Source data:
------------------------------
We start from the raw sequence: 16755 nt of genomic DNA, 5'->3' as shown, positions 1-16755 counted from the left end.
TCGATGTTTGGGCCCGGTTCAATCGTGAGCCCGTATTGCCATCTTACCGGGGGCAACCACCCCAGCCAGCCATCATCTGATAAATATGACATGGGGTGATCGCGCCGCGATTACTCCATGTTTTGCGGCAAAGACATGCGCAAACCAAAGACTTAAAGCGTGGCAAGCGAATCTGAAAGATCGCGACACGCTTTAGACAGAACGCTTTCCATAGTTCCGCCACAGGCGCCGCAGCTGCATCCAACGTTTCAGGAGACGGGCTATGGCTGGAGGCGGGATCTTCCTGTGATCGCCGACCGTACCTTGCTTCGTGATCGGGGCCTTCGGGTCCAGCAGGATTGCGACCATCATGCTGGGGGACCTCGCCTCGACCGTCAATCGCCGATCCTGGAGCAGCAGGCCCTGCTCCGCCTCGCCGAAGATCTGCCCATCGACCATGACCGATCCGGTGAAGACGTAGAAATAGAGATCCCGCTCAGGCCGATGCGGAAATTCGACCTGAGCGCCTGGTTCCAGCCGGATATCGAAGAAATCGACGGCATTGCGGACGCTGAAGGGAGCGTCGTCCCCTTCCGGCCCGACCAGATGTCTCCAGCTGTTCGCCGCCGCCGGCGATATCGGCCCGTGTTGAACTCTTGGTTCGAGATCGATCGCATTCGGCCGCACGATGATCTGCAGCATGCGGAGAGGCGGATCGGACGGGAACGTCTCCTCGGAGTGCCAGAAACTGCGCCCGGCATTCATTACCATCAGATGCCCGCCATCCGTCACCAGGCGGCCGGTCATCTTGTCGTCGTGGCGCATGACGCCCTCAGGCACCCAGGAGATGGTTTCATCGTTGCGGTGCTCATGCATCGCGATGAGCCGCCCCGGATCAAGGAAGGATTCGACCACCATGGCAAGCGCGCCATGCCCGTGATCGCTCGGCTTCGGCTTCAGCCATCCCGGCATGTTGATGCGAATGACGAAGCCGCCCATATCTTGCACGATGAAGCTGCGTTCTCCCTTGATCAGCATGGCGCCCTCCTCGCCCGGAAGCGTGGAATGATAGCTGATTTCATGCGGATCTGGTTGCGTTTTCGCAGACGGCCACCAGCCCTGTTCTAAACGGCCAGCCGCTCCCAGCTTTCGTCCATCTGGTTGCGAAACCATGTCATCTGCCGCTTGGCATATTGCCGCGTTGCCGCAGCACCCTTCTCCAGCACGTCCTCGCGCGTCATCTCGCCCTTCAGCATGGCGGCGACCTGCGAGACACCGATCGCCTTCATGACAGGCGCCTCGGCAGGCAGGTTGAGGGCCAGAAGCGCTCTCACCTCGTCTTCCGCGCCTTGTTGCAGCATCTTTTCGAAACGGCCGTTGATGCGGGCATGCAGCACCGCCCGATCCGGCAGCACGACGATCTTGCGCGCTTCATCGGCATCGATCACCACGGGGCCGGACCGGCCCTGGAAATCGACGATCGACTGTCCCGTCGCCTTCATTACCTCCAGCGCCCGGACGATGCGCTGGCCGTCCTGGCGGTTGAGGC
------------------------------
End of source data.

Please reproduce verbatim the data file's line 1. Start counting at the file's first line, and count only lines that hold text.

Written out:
We start from the raw sequence: 16755 nt of genomic DNA, 5'->3' as shown, positions 1-16755 counted from the left end.